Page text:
When I received an email inviting me to “an immersive listening and visual experience” of the new Zola Jesus album Okovi called “Okovi: Surround – a Sound Experience provided bySonos” a couple of possibilities flashed across my mind. Would this be a IRL gothic world for me to explore, or a cheesy corporate sponsored art piece designed to plug Sonos headphones and Okovi? I had no idea what Zola Jesus was thinking when she (or her team) made the exhibit going in: her rep said she was too busy to comment. I hoped for the best, but it was fashion week here in NYC so I expected the worst. At 8 pm, I found myself in a line of New Yorkers in black outfits waiting to be let inside.
When we rushed in, we were greeted by a chemical smell and sheets of artist statements. A projector shot what looked like tv snow on a wall. Above the projector was a table with vinyl for sale and perfume vials of amber liquid to take. Later in my apartment, I confirmed it was the essence of the same scent in the room.
After walking into the next room where sci-fi alien invasion sounds droned, we looked at trees (no branches) chained to the ceiling. The room was barely lit, with flashes of white light from overhead projectors casting shadows of leaves on the ground. The base of the trees had chains and burlap around them and there was a long line for the bar. That was the whole exhibit. Hardly a whole world to explore.
I took a moment to make sure I wasn’t missing anything, and then sat down to parse through the artist statement, printed below with the same words bolded
OKOVI IS A SLAVIC WORD OF SHACKLES. WE’RE ALL SHACK-
LED TO SOMETHING – TO LIFE, TO DEATH, TO BODIES,
TO MINDS, TO ILLNESS, TO PEOPLE, TO BIRTHRIGHT, TO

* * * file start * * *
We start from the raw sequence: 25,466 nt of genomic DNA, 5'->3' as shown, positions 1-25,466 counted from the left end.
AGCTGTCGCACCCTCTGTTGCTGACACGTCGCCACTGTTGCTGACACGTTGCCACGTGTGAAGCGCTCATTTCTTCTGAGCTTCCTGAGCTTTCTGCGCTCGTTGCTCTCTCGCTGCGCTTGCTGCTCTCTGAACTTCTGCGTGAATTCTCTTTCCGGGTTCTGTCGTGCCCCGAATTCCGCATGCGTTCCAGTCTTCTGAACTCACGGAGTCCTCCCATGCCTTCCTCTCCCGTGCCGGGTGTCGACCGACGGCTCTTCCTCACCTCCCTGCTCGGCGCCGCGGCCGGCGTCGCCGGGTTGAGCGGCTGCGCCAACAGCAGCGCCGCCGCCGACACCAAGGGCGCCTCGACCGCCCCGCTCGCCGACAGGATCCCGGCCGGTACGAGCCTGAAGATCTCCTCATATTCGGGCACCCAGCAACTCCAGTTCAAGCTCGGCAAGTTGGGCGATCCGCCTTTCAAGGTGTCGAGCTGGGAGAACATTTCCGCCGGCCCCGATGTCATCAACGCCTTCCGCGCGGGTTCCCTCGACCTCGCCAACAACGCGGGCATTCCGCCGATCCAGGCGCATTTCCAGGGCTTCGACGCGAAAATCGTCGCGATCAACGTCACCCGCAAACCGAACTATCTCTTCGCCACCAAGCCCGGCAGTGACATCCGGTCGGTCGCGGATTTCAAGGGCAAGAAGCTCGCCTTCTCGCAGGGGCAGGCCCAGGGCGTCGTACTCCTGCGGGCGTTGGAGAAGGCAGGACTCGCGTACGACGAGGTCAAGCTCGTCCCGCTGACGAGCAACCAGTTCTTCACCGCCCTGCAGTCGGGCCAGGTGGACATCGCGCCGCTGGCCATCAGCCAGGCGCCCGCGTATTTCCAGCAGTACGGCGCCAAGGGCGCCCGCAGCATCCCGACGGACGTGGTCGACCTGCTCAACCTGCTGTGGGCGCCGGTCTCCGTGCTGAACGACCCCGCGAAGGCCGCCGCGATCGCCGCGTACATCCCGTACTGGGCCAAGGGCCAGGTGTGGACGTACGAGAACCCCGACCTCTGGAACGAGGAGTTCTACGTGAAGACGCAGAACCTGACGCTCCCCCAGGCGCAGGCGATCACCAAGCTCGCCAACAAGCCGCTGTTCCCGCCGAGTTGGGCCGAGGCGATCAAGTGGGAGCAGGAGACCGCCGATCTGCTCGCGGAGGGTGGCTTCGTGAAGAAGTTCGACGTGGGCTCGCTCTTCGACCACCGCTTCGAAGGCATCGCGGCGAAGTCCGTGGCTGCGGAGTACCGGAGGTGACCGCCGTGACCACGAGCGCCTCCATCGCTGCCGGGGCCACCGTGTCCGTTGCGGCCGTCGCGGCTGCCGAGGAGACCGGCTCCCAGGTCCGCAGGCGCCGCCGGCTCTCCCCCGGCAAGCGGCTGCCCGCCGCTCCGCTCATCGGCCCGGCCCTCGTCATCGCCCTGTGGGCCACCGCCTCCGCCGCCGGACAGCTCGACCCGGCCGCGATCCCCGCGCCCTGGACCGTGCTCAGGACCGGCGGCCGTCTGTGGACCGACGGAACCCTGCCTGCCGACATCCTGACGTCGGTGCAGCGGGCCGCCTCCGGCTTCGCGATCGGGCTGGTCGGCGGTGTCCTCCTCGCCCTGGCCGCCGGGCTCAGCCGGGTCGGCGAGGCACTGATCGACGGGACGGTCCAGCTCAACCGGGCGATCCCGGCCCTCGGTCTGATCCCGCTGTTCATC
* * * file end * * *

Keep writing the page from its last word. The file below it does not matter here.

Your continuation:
DUTY. EACH OF US BORN WITH A UNIQUE DEBT, AND
WE HAVE UNITIL WE DIE TO PAY IT BACK. WITHOUT THIS
COST, WHAT GIVES US THE RIGHT TO LIVE? AND MOREOVER,
WHAT GIVES US THE RIGHT TO DIE? THIS ALBUM IS A SNAPSHOT OF
LOSS, RECONCILIATION, AND A SYMPATHY FOR THE CHAINS THAT
KEEP US ALL GROUNDED TO THE UNFORGIVING LAWS OF NATURE.
In that case, I suppose we were the tree trunks and the shackles were connecting us to death, minds, birthright, etc? The overall effect, especially after 20 mins when the droning changed to the distorted choral moans of “Doma” followed by “Exhumed”, was too on the nose, though still impactful.
Zola Jesus isn’t a subtle artist, and the environment she created was an ideal place to listen to the album. Below her statement, another one explained “this installation echoes the emotional landscape and textures transmitted through the Okovi album in full sensory journey brining together the sense of sight, sound, touch and smell.
The word impressed is taking it a bit far—it was cool, just in a very hot topic middle school kind of way. Does that make sense? Cool despite the cliches.